Revealing pyrolysis chemistry for biofuels production: Conversion of cellulose to furans and small oxygenates
Biomass pyrolysis utilizes high temperatures to produce an economically renewable intermediate (pyrolysis oil) that can be integrated with the existing petroleum infrastructure to produce biofuels. The initial chemical reactions in pyrolysis convert solid biopolymers, such as cellulose (up to 60% of biomass), to a short-lived (less than 0.1 s) liquid phase, which subsequently reacts to produce volatile products. In this work, we develop a novel thin-film pyrolysis technique to overcome typical experimental limitations in biopolymer pyrolysis and identify α-cyclodextrin as an appropriate small-molecule surrogate of cellulose. Ab initio molecular dynamics simulations are performed with this surrogate to reveal the long-debated pathways of cellulose pyrolysis and indicate homolytic cleavage of glycosidic linkages and furan formation directly from cellulose without any small-molecule (e.g., glucose) intermediates. Our strategy combines novel experiments and first-principles simulations to allow detailed chemical mechanisms to be constructed for biomass pyrolysis and enable the optimization of next-generation biorefineries.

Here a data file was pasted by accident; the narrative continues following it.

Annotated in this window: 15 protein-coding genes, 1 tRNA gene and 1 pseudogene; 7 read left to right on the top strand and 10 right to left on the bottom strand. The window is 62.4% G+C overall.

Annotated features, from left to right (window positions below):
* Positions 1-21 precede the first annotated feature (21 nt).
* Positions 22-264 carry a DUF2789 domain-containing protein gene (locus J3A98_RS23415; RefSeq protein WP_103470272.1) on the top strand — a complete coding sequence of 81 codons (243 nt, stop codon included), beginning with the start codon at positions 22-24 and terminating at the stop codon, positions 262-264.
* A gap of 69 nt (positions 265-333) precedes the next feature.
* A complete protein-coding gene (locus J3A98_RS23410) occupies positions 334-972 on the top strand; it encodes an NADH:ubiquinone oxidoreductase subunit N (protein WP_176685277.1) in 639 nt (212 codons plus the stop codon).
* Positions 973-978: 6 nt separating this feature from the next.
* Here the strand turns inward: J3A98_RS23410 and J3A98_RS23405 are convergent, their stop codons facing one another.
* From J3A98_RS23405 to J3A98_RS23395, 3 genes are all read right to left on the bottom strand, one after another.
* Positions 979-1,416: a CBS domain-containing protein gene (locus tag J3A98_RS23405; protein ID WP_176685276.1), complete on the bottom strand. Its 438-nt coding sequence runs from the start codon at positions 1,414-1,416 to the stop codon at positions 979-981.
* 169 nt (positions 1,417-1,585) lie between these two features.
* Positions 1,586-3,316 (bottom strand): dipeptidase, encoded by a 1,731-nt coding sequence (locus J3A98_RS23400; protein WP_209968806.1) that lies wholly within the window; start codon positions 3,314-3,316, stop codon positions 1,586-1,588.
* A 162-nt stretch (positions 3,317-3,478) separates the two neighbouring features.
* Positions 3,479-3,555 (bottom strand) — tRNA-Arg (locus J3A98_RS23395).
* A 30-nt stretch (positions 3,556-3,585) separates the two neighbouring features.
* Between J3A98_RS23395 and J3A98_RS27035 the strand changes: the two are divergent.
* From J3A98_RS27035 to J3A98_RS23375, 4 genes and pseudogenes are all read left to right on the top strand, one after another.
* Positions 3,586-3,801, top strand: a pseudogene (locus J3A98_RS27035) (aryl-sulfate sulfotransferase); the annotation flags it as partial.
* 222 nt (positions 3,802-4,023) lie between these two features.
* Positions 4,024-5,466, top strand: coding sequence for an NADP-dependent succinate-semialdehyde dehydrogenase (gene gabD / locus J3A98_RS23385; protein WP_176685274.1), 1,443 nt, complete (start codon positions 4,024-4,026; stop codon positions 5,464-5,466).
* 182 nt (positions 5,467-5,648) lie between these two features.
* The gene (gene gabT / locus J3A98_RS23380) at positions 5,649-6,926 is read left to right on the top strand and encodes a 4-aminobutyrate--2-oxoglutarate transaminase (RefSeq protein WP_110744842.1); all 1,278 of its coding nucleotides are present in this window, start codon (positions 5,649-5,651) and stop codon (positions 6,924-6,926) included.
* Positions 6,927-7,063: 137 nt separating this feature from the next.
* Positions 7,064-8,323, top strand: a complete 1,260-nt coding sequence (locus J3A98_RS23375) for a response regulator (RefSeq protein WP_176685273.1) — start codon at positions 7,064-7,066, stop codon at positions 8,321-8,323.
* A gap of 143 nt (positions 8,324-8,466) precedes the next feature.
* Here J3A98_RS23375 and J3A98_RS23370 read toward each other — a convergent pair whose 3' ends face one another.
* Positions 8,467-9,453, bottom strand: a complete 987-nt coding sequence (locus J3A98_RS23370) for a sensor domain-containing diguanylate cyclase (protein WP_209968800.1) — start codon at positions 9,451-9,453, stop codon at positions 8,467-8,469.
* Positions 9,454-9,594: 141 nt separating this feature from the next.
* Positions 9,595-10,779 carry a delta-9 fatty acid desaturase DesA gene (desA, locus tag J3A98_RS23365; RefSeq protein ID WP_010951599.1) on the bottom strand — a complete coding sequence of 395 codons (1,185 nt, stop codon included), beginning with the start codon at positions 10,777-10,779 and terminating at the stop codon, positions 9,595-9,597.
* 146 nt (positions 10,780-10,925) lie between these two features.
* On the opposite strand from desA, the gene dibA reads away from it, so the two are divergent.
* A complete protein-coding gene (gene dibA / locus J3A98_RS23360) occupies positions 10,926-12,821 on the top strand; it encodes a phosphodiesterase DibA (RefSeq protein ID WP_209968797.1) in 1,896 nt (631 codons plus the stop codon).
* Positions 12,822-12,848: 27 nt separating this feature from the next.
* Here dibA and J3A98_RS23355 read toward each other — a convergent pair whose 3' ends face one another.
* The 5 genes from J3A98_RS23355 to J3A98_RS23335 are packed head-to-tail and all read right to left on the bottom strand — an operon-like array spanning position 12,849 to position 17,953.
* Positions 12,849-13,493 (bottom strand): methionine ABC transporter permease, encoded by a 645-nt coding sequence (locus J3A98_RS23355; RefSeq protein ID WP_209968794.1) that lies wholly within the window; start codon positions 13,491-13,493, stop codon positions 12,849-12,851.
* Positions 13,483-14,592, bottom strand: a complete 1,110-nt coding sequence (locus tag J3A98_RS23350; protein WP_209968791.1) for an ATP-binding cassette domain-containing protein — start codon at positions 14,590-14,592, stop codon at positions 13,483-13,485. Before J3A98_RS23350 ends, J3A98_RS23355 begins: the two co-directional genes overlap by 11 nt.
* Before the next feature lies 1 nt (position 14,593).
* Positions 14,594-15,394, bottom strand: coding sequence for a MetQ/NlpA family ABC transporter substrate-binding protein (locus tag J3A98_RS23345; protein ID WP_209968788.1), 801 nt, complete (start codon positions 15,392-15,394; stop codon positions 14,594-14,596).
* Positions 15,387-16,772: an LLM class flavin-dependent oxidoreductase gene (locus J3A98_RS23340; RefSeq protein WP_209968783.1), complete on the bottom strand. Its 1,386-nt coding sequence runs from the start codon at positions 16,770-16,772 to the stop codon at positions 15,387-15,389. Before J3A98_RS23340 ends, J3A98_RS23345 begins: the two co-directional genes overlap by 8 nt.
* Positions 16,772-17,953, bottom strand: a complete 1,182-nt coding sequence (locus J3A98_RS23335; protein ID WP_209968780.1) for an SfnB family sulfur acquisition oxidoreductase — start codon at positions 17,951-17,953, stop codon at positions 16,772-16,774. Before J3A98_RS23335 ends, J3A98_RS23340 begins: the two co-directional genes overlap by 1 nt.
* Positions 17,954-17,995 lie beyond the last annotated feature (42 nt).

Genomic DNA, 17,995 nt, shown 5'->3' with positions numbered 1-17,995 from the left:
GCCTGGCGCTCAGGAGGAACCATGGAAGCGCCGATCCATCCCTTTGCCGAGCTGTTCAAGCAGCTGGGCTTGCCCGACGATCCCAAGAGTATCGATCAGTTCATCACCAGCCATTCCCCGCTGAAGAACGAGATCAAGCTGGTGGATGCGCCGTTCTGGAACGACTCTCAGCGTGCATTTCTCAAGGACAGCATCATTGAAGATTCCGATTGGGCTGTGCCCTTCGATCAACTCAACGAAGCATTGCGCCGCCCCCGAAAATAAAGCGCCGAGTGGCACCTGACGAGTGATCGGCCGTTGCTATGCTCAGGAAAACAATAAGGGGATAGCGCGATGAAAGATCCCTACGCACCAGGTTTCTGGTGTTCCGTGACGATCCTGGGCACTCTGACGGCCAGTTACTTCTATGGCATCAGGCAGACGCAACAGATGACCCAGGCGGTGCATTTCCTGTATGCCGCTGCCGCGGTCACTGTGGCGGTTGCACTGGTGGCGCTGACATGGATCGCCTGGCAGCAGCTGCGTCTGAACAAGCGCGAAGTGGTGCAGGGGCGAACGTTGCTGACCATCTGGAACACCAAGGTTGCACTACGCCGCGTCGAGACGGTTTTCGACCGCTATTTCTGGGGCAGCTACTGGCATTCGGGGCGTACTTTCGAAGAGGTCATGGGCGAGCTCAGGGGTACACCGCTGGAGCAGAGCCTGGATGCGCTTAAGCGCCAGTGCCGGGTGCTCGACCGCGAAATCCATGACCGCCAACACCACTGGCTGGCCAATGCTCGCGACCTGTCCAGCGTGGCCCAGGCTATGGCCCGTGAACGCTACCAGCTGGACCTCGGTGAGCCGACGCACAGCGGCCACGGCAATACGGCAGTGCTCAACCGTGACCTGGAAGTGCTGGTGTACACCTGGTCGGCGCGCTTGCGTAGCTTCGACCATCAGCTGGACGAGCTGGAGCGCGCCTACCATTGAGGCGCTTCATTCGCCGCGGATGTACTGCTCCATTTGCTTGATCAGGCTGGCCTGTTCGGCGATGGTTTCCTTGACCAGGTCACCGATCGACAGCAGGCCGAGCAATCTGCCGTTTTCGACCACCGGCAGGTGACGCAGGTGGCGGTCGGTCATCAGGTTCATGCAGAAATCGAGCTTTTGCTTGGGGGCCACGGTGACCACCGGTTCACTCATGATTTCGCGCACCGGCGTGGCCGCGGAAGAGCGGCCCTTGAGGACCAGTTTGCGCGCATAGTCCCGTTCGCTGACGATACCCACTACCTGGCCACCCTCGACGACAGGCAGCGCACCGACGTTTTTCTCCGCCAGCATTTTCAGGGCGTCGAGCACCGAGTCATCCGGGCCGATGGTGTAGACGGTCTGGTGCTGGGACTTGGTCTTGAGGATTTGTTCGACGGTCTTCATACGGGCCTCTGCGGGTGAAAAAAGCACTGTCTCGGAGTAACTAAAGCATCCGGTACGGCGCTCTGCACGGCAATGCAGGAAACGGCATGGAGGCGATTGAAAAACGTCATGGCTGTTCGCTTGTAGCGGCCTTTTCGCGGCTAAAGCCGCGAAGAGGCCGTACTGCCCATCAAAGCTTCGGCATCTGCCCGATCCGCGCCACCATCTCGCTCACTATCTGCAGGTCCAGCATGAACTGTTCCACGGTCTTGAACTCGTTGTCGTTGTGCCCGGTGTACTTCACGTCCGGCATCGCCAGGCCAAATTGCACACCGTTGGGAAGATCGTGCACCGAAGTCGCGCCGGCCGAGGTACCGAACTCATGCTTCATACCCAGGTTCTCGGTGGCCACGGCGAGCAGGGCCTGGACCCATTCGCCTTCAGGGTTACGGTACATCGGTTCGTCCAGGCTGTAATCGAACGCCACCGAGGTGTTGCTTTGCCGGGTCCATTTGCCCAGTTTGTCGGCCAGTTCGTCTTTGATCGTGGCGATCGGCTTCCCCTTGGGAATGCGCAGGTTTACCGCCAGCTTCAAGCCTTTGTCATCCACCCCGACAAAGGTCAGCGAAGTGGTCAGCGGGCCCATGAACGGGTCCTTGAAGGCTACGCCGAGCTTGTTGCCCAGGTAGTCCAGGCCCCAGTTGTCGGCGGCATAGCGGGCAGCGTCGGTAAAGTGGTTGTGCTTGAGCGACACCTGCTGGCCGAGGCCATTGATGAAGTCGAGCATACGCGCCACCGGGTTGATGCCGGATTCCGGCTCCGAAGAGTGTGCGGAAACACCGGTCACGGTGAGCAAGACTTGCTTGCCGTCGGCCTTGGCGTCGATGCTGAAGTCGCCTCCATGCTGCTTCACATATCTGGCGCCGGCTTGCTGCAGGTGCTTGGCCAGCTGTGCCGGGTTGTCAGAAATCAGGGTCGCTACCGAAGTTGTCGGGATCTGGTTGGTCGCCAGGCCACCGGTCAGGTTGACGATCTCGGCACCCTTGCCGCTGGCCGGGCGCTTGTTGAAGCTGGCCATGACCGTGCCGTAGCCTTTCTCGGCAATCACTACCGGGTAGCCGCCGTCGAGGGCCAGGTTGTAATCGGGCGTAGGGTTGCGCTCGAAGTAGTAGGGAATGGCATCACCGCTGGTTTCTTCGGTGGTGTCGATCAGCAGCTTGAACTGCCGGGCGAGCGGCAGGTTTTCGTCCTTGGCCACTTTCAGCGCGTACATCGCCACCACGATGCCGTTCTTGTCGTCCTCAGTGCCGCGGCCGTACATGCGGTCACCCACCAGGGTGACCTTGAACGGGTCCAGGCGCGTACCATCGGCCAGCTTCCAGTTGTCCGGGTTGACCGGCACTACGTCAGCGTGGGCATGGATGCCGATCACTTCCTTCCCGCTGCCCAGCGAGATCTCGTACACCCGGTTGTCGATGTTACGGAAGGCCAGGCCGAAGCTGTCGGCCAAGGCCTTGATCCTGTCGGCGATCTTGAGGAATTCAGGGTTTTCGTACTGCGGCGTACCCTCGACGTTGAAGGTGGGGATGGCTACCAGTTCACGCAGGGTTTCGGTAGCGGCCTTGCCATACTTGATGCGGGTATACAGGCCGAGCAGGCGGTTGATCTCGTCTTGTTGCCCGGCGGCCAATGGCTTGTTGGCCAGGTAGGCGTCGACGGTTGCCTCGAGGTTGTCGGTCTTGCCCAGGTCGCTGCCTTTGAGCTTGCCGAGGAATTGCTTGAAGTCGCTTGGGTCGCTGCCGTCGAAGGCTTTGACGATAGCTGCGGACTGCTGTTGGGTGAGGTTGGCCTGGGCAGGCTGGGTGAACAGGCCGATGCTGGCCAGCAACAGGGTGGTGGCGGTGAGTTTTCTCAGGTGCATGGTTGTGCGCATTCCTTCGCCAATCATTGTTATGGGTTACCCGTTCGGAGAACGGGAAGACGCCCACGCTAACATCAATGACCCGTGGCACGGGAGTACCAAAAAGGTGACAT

Paul J. Dauenhauer, M S. Mettler, S. H. Mushrif, A. D. Paulsen, D. G. Vlachos, and A. D. Javadekar. "Revealing pyrolysis chemistry for biofuels production: Conversion of cellulose to furans and small oxygenates" Energy & Environmental Science 5 (2012): 5414-5414.
Available at: http://works.bepress.com/paul_dauenhauer/6